They’ve stabilized in this area, mostly due to the fact that Simmons has improved individually, Embiid was out for a while, and Brett Brown started calling more plays to try to get this team going offensively. That resulted in more slower-paced and deliberate looks, versus organic creation with more freestyle passing.


  • Home – 8.6 (4th)
  • Road –  8.1 (12th)

Both of these numbers are solid. It’s part of the reason why the Sixers are able to limit opponent field goal attempts and negate their own turnover issues (because they turn the other team over).


  • Home -19.3 (7th)
  • Road –  23 (30th)

Huge disparity here.

They really do commit a ton of fouls on the road, which sends opposing teams to the line frequently and sometimes junks up rotations when guys have to come out with foul trouble. This has happened to Matisse Thybulle a handful of times during an otherwise stellar rookie season.

And part of the problem here, of course, is related to aggression on defense. If you go for more steals and blocks, you commit more fouls, but the fact that the gap is so significant between home and road games speaks to me. The discipline and control really is not there.

Offensive rating

  • Home -111.4 (16th)
  • Road –  105.2 (24th)

No surprise here when you look at shooting and a PACE number that ranks 19th at home and 21st on the road (~99 in both cases).

Defensive rating

  • Home – 101.4 (1st)
  • Road –  109 (8th)

They are the league’s best defensive team at home, then drop off almost eight full points on the road. Defense is their identity and the trait that will win them playoff games.

Net rating

  • Home: +10 (3rd)
  • Road:  – 3.8 (19th)

Huge, huge drop off.

Fast break points

  • Home – 15.9 (8th)
  • Road:  – 12.8 (14th)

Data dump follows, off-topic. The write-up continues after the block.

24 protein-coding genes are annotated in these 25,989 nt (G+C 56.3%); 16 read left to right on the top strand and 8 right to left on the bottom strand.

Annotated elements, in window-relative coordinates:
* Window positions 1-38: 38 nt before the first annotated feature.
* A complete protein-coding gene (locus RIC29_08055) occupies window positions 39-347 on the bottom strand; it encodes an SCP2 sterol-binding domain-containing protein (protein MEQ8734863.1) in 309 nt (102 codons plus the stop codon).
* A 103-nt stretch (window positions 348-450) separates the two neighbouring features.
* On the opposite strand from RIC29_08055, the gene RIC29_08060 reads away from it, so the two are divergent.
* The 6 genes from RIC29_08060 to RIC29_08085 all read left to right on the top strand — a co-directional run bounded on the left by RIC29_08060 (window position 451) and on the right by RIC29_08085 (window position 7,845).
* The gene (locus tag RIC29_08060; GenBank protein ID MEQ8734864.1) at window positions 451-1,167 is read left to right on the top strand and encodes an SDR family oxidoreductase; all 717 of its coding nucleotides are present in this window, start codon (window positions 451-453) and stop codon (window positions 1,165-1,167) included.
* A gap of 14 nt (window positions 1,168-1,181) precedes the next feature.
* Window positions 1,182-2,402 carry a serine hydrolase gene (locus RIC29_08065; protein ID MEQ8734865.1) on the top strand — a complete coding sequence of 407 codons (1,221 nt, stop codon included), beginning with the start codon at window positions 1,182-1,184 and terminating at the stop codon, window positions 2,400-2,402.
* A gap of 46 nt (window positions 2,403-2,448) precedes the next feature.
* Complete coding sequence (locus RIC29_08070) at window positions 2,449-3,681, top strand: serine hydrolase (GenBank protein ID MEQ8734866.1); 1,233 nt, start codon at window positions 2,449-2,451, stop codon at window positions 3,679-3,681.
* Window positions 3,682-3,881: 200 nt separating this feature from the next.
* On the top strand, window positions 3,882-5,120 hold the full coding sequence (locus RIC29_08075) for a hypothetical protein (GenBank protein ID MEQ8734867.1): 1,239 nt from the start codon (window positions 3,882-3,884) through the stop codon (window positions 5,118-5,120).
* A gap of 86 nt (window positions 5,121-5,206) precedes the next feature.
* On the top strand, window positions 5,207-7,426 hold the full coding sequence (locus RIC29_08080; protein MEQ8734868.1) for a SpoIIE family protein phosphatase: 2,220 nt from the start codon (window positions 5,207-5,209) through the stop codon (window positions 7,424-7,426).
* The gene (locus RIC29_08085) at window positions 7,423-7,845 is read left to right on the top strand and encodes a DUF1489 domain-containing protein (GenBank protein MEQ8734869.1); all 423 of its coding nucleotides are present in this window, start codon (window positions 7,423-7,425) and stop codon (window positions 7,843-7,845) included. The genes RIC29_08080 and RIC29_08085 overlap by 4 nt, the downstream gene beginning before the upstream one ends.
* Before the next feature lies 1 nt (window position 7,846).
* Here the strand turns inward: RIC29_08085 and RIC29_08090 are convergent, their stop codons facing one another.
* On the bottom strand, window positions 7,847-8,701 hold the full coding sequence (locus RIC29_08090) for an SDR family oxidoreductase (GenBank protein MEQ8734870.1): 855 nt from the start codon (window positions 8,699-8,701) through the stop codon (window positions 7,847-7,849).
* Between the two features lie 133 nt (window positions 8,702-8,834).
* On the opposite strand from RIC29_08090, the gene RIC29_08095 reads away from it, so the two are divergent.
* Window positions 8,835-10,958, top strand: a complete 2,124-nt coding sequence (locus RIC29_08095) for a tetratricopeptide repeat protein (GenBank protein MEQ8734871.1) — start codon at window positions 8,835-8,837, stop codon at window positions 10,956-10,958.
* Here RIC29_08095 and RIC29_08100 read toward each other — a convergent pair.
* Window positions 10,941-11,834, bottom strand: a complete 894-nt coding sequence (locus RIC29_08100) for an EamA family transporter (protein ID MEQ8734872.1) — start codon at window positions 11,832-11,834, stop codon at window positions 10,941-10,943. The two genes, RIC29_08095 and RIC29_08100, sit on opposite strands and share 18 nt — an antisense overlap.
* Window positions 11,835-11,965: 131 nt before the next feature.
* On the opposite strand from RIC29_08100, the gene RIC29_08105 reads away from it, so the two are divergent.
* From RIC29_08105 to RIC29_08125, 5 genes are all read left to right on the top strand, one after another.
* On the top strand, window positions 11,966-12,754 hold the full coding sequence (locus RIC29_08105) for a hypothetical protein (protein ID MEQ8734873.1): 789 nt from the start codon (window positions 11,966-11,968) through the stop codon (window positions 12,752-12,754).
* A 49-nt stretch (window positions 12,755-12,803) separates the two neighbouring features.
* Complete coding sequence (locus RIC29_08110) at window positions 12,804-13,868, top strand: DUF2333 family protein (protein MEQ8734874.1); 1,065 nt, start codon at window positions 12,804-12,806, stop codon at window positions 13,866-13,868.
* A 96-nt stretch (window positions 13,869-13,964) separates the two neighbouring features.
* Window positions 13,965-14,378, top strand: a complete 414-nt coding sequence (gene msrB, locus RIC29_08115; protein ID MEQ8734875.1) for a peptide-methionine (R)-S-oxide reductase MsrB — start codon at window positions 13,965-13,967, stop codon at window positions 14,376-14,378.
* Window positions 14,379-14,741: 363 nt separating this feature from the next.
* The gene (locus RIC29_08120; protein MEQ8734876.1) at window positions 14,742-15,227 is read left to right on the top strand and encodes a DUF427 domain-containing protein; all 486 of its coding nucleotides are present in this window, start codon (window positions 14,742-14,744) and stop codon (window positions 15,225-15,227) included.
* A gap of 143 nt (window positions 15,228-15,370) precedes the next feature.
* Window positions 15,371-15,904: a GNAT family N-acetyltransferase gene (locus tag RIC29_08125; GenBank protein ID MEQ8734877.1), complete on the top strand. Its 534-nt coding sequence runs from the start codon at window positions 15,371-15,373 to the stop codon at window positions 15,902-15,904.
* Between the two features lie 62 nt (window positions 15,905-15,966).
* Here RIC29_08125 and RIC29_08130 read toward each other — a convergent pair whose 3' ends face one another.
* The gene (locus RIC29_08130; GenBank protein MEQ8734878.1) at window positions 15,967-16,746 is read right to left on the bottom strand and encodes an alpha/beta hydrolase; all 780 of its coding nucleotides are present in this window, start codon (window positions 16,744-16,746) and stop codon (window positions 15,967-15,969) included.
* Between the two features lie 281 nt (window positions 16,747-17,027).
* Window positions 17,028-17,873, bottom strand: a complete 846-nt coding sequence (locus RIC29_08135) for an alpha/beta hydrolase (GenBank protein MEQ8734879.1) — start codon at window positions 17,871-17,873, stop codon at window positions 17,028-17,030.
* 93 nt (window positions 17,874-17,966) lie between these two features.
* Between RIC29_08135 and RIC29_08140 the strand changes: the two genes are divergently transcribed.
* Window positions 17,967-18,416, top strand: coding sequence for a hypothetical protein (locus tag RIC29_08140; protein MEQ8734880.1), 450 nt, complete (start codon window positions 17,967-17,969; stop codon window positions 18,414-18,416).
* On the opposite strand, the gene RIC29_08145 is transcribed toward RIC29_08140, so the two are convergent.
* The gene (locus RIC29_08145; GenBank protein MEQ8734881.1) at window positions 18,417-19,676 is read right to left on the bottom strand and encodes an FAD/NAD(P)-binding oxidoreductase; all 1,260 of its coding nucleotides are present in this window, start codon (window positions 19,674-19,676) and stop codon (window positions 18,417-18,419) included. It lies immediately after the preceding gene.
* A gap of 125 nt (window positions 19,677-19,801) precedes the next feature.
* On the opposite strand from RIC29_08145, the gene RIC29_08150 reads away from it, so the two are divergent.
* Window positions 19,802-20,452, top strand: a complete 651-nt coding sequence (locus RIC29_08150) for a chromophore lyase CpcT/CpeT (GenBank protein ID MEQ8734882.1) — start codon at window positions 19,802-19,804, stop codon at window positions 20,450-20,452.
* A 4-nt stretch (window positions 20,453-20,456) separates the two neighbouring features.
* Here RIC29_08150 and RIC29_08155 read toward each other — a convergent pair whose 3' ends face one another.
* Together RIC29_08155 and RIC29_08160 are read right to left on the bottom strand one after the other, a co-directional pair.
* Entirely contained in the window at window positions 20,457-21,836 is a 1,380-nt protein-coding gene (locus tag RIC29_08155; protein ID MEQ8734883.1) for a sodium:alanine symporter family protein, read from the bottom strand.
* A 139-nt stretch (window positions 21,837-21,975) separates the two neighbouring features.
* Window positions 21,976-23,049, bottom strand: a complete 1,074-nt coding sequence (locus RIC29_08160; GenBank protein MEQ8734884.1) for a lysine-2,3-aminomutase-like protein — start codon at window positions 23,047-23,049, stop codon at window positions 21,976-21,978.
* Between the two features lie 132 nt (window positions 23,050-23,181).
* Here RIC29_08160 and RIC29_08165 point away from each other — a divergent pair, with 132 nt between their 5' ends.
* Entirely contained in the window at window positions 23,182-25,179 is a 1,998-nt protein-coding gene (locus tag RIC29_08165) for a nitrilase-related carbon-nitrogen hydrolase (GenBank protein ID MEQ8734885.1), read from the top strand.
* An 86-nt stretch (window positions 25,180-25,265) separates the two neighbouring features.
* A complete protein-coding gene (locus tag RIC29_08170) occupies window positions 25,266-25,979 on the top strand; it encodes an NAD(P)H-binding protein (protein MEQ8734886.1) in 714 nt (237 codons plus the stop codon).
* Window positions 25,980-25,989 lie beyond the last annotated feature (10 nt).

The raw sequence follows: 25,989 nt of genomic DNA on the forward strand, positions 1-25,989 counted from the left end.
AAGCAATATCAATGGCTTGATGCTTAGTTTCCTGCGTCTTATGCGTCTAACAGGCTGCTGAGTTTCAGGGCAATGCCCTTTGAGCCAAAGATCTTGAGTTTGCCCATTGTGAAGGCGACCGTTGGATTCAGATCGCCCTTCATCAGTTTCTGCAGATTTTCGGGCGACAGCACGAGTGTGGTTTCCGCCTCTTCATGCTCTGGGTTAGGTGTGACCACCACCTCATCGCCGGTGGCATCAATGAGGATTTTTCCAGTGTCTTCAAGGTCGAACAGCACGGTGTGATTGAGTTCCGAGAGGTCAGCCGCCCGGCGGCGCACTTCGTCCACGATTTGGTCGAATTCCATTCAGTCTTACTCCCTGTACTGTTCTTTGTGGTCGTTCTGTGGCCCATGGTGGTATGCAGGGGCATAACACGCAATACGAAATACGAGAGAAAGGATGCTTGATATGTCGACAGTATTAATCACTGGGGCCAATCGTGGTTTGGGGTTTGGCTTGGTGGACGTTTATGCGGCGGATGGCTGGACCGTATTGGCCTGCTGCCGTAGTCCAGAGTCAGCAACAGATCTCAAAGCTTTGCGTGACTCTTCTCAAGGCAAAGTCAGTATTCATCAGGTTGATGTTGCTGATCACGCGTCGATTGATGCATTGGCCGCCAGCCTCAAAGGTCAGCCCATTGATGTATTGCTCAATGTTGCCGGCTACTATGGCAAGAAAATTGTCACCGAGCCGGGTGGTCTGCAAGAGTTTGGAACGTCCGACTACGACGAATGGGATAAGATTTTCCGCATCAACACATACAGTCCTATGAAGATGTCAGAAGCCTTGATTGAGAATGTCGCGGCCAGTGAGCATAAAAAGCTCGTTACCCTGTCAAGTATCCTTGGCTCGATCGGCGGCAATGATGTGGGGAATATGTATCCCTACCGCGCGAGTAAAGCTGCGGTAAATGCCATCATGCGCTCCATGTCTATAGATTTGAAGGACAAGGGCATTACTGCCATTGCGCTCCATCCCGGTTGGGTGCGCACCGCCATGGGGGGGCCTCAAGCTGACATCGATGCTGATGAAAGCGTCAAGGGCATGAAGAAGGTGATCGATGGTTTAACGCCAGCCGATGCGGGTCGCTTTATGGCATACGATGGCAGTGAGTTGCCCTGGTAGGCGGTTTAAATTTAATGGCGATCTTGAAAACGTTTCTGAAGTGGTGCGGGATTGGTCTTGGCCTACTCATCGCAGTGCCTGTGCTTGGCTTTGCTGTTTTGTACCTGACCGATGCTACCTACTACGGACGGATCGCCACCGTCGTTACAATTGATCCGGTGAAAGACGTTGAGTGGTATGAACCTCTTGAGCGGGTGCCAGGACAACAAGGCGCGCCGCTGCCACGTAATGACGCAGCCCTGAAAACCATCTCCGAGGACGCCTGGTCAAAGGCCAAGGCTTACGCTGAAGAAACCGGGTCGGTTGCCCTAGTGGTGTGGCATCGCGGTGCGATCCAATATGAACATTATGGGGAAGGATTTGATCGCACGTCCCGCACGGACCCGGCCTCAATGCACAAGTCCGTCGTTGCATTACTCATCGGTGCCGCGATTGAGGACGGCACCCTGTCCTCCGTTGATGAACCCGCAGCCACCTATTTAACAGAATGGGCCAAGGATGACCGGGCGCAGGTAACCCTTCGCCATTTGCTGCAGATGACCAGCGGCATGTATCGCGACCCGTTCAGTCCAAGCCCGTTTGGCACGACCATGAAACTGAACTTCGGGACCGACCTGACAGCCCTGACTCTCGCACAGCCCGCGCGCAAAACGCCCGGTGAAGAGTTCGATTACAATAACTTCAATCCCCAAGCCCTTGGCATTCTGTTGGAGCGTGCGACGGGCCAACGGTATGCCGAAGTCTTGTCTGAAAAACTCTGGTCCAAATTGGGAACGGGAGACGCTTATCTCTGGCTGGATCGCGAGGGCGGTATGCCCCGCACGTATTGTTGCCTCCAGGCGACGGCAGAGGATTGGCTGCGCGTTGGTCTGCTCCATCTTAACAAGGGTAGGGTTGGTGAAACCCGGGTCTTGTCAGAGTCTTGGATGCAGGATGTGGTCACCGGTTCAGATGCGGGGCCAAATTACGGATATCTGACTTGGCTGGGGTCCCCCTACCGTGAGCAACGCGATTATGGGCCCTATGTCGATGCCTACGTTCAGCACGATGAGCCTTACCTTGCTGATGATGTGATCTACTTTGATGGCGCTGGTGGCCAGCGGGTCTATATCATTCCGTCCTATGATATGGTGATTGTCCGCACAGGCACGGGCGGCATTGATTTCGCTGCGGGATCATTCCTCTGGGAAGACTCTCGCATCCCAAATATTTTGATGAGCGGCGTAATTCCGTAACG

They don’t defend as well on the road, and teams typically shoot better on their home floors, so there are fewer opportunities to turn defense into transition offense, which is where Simmons thrives. You also can’t do as much of that with Embiid on the floor and trailing behind these plays.

We can keep digging in the weeds and look for more advanced stats, but that would take us into the 1,000 or 1,500 words territory.

More than anything, they just don’t defend very well on the road, and when you’ve got a team that is offensively challenged and relies on stout D to lock things down in the fourth quarter, you aren’t going to be competitive unless you replicate the energy and effort you consistently see at home.

You can also talk about accountability, which unfortunately is impossible to qualify. Certainly the home crowd will grumble and then boo the Sixers into competing at home, a clear voicing of displeasure and kick in the ass that won’t happen on the road. Can Brett Brown get his team motivated to play outside of the Wells Fargo Center? Has he been here so long that his messaging no longer resonates? Are these guys thrown off their routine because they’re taking plane rides and sleeping in hotels? Is the concept of tired legs just an inevitability of road life in the NBA?

There are a lot of questions to ask, most of which can’t be parsed and packaged neatly into numbers we can use. Regardless, if the Sixers don’t show a little bit of heart and enthusiasm tonight, the noise is going to be deafening as we head toward Thursday’s trade deadline.